This brilliantly told story of the serial rapist and murderer, who is believed to have committed over 45 rapes and 12 murders,  is more disturbing then any slasher film — because it is real — it really happened.

If you read any true crime book this year, make sure it is this one.

Check out this book on Goodreads: I’ll Be Gone in the Dark: One Woman’s Obsessive Search for the Golden State Killer http://www.goodreads.com/book/show/35068432-i-ll-be-gone-in-the-dark

Little Fires Everywhere by Celeste Ng

I really liked Little Fires Everywhere.  Opening with a fire in the Richardsons’ home, this book delves into the past to tell the story of the complicated reasons why one of the main characters and the black sheep of the family, Izzy Richardson, set her family home ablaze. “Sometimes you need to scorch everything to the ground, and start over. After the burning the soil is richer, and new things can grow. People are like that, too. They start over. They find a way.”

The main theme of this book is what makes a mother a mother? Blood alone or love? The author carries this theme through 3 main storylines (which I will not divulge as it would spoil the overall story).

At the center of the book are two families, the Warrens and the Richardsons, and more precisely the juxtaposition between the matriarch of each family, Mia Warren and Elena Richardson.  “One had followed the rules, and one had not. But the problem with rules… was that they implied a right way and a wrong way to do things. When, in fact, most of the time they were simply ways, none of them quite wrong or quite right, and nothing to tell you for sure what side of the line you stood on.”

Little Fires Everywhere

Mia Warren, an artist, and her daughter Pearl, decided to end their nomadic existence in Shaker Height Ohio, a planned suburban community.  They rent an apartment from the Richardsons, who have 4 children of their own.  Thinking that she will not have to move around anymore, Pearl allows herself to finally make friends, and befriends each of the Richardson children — their relationships blossom in different ways, and are fraught with all the complications of teenage relationships.

This book is centered around the relationship between the Warrens and Richardsons and is told through many interwoven and sometimes complicated threads.  The story also touches on themes of race, white privilege, motherhood, and family secrets.

I was particularly moved by the back story of the Chinese immigrant who abandoned her child in a misguided attempt to give the baby away for adoption, only to regret the choice and fight for the baby’s return. The Court case centered on whether it was in the best interests of the child to be adopted by a privileged family (mother + father with good jobs), or the biological, single, mother, who struggled to make ends meat.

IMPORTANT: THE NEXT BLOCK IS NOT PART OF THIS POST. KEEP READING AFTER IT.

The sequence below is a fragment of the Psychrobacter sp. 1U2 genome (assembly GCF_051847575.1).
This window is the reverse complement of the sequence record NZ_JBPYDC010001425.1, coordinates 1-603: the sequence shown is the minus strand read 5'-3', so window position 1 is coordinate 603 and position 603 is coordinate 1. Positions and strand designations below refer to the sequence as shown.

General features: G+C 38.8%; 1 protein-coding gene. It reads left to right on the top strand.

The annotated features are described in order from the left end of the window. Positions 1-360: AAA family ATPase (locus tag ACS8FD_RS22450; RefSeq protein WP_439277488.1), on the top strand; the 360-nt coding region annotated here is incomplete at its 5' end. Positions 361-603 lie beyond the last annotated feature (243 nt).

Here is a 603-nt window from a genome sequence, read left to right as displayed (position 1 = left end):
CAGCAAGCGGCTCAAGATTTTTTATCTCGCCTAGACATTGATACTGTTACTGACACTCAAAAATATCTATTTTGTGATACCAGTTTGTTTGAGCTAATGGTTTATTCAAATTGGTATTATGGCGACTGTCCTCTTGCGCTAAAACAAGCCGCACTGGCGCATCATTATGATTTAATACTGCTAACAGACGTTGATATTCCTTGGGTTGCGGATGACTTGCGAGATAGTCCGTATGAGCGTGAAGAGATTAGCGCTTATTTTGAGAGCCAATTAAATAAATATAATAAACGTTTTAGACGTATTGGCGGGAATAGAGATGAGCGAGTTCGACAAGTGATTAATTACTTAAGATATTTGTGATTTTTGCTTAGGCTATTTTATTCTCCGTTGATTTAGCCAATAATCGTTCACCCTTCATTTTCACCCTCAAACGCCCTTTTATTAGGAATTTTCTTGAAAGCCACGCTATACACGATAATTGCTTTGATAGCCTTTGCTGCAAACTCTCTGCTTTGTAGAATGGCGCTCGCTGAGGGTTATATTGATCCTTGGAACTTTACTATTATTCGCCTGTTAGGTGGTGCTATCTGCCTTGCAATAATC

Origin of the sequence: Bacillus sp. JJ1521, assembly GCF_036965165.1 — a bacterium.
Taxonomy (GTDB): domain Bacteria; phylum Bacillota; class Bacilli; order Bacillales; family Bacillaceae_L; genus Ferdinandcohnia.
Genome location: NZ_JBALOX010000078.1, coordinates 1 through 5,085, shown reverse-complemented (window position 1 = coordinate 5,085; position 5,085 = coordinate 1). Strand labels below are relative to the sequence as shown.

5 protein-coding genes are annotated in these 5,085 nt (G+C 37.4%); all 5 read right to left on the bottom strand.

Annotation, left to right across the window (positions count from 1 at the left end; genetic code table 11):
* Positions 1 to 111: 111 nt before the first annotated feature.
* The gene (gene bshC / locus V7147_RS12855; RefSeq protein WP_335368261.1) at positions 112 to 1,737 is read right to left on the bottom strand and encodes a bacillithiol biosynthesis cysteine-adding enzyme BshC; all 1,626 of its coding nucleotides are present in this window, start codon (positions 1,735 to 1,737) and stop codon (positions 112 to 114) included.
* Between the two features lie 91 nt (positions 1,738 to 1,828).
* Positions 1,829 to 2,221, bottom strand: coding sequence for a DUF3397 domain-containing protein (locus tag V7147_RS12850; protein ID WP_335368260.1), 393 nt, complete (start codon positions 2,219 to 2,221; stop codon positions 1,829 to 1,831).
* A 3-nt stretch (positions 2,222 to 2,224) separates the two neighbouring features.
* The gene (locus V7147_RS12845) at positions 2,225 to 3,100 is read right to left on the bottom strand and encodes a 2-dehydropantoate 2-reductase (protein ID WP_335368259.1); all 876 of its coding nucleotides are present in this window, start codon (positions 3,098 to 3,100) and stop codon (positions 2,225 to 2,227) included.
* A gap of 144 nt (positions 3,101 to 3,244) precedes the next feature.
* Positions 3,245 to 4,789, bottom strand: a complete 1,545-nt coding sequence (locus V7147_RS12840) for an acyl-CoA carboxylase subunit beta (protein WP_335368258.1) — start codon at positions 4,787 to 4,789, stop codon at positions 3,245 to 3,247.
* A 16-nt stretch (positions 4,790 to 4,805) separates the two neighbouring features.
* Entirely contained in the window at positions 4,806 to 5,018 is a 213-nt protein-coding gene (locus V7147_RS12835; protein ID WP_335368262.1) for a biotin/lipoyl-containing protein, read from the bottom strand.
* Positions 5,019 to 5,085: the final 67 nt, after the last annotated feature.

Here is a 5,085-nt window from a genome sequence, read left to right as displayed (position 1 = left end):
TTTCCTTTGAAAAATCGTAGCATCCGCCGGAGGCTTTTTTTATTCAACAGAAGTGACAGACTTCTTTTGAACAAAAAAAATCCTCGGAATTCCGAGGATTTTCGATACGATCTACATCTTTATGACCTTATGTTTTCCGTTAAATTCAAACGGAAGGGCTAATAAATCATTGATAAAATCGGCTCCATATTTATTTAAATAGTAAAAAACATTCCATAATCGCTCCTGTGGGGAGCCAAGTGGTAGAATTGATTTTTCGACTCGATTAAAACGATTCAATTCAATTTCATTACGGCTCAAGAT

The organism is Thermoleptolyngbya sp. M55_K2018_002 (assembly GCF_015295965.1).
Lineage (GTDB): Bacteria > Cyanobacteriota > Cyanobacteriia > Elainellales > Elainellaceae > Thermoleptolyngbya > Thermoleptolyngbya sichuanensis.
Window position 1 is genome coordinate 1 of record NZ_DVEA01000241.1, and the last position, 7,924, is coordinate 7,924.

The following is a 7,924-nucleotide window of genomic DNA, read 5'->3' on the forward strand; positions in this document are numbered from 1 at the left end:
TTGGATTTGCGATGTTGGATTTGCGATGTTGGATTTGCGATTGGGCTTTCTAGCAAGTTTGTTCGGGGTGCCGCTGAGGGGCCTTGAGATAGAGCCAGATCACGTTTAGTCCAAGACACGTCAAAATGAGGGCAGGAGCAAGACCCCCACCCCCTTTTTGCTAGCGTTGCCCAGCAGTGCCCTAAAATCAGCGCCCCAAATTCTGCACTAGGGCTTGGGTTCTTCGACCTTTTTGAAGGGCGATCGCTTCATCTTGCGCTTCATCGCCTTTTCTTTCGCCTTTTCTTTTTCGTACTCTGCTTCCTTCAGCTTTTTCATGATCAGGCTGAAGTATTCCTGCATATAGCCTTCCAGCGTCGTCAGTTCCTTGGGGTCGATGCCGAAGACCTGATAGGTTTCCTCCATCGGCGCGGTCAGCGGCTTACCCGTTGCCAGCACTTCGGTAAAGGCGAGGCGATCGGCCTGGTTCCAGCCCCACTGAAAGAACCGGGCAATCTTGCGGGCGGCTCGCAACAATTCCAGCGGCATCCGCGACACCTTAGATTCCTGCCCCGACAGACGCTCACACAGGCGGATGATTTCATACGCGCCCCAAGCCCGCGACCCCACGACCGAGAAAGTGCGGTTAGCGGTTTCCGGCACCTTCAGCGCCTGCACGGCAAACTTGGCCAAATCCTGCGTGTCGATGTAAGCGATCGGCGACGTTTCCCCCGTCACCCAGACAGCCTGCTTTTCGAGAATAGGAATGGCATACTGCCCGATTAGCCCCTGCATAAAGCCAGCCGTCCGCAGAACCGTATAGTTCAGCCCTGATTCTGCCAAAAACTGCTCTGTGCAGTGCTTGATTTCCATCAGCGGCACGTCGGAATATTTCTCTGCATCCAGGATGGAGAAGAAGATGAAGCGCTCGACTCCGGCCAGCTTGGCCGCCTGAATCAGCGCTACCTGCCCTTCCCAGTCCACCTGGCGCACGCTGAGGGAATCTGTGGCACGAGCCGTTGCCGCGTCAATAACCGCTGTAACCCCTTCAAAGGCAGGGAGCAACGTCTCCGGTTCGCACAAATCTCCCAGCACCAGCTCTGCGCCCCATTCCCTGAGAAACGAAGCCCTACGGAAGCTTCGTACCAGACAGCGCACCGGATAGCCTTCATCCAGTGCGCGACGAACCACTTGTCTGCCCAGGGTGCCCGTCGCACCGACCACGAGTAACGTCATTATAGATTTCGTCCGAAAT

As Eleanor Henderson writes for the New York Times: “The magic of this novel lies in its power to implicate all of its characters — and likely many of its readers — in that innocent delusion. Who set the little fires everywhere? We keep reading to find out, even as we suspect that it could be us with ash on our hands.”

Check out this book on Goodreads: Little Fires Everywhere http://www.goodreads.com/book/show/34273236-little-fires-everywhere

Jægersborggade, Copenhagen

Once ruled by gangs, this cute little street in Copenhagen has been taken over by unique shops, including artist galleries, second-hand clothing stores, organic eateries, and cafes.

My boyfriend and I spent hours on this street, just popping into the little shops and browsing.  On the weekend there are limited hours (sometimes only 11-2pm), so if you plan to visit, you should pay attention to the opening hours.

Some of our favorites:

1. The Coffee Collective: Roastery and Coffeebar

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Copenhagen is much more expensive than in Austria.  In Austria, a good latte can be purchased for around €3-€4 at a cafe.  In Copenhagen, we spent around €6 per latte.  Since I cannot eat gluten, I left it to my boyfriend to try the Danish pastries.  The one depicted below is basically a cinnamon roll, which I am told was delicious.  And, since I am addicted to Kombucha, I had to try the coffee Kombucha.  It had a very unique flavor which I will definitely have to try to recreate at home.

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2. Sneakers and Coffee

We didn’t drink any coffee here, nor did we end up buying any sneakers (even though my boyfriend spent a considerable amount of time agonizing over whether to buy a pair or not), but we thought the concept was really cool and fun.

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3. Beyond Coffee

Okay, I realize that this is yet another coffee shop, but this place had a twist.  At Beyond Coffee they sell mushroom growing kits.  The mushrooms grow in used coffee grinds!  Since i love both mushrooms and coffee, I thought this place was super cool.  While we didn’t buy a kit (not sure whether we could take it through customs) we did buy a coffee cup made from used coffee grounds.

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4. Ro Chokolade